As we have blogged about before, Service System Associates is the company we contract with to run the Zoofari Market gift store and the Kampala Cafe & Catering. SSA operates in many zoos and has been making strides to bring an environmentally conscious mentality to their for-profit business.

Tuna is a pretty big staple in our lunches and other meals, and one of the major concerns about tuna fishing is all of the "bycatch" that is caught in net fishing. That is all of the sea creatures that are pulled up in nets that aren't tuna or other marketable fish. One way to avoid bycatch is to fish with lines and poles.

To support sustainable tuna and to raise awareness, Kampala Cafe has switched all of their tuna to American Tuna, a company that uses line and pole fishing. They also have a display in the Zoofari Market where they will sell American Tuna to the public.

Once again, we are proud of the strides that the Kampala Cafe and Zoofari Market have taken to promote conservation and awareness. And the next time you are at the Zoo pick up a tuna sandwich for lunch!

Friday, April 10, 2009

Flamingo Courtship Behavior - Video

By Jaime Wilson, Zoo Blog Keeper

I just walked by the Flamingos this week and boy, are they loud! Here is a quick video of them doing some of their courtship behavior. Make sure to check them out if you are at the Zoo!

Check out the Flamingo Fact Sheet for more info.

Monday, April 6, 2009

Earth Fest 2009 Slideshow

By Jaime Wilson, Zoo Blog Keeper

Earth Fest happened at the Sacramento Zoo this past Saturday and over 3,400 people came out to help us celebrate! With 27 vendors, live music and the Recycle Rummage Sale there was a lot going on. Thanks to everyone who came out for the day and all the volunteers and groups who made it possible!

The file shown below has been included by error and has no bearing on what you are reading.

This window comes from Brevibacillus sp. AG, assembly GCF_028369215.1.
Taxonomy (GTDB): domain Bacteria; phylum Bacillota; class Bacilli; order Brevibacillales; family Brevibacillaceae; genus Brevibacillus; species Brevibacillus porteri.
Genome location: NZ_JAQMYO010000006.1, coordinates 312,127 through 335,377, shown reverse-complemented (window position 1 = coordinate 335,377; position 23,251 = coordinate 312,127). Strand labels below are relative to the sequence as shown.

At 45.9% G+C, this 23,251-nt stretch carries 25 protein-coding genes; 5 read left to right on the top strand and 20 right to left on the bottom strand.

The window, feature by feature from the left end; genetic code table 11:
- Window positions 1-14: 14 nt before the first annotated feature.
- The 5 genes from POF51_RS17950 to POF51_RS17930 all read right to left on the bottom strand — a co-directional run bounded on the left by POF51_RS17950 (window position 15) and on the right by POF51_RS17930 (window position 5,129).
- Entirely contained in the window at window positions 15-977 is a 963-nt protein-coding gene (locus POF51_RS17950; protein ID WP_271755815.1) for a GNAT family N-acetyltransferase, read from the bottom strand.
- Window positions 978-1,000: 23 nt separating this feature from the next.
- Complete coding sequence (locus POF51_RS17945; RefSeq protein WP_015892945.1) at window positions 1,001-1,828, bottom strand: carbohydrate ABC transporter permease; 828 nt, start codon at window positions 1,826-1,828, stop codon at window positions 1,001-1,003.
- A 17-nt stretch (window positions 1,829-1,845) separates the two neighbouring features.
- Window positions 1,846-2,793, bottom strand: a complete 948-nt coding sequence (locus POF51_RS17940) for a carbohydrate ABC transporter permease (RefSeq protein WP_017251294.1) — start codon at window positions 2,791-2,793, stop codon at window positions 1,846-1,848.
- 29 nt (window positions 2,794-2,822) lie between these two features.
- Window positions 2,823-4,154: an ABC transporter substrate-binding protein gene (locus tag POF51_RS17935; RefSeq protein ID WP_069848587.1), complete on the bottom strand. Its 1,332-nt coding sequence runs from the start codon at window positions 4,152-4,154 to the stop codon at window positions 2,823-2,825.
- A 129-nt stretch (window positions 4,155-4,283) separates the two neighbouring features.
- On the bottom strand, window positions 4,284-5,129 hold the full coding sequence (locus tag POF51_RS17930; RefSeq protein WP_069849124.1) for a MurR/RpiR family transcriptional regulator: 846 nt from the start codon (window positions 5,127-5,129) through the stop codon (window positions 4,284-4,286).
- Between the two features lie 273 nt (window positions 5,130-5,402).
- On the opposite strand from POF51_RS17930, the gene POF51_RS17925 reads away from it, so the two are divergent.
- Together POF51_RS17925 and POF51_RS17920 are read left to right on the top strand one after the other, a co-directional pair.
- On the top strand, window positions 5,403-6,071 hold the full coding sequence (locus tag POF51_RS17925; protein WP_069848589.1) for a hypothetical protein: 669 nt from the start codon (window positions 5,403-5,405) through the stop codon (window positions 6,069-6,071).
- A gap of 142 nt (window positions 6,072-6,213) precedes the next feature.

Friday, April 3, 2009

Rummage Sale, Spring '09

By Jaime Wilson, Green Team Member

We have been unpacking, setting up and pricing all morning! Our semi annual Recycle Rummage Sale (hosted by the Sacramento Zoo Green Team), is almost ready to go.

If you haven't been before, it's a great excuse to come out to the Zoo AND get some great bargains while you are here. We have kids clothes, glassware, plush toys, movies, stationary, collectibles and more.

We open to Sacramento Zoo Members today (Friday, April 3) at 1 pm.
We open to the general public at 9 am, Saturday, April 4. Our Earth Fest event is also happening on Saturday, so there will be lots to do and see!

The sale is included with Zoo admission, so come make a day of it. And don't forget to bring your own shopping bags! All the proceeds go to conservation efforts here at the Zoo and around the world.

Wednesday, April 1, 2009

From the Kitchen - Crickets!

You won’t find Jiminy Cricket in our kitchen, but all the other crickets are fair game for our amphibian population.

Our frogs and toads eat a variety of hopping, crawling denizens. Some of the larger amphibians eat crickets, meal worms, kingworms and wax worms. The littlest frogs get young crickets that vary in size, plus fruit flies (drosophila), that we “grow” in mason jars. The flies are so small they could fit on the head of a pin.

Because we feed “live” foods to our amphibians, we have to be concerned about what our live prey are eating as well. The crickets eat a crumble diet of duck chow, plus some produce. When they are actually fed to the amphibians, we first sprinkle them with a calcium/vitamin powder.

A 15 gram Fire-bellied toad will eat around 400 crickets per year – that’s a lot of crickets for only one frog! We have over 30 frogs, toads and salamanders in our reptile house and thankfully none of our crickets carry umbrellas, or break into song -- because that would just be annoying.

Fire-bellied toad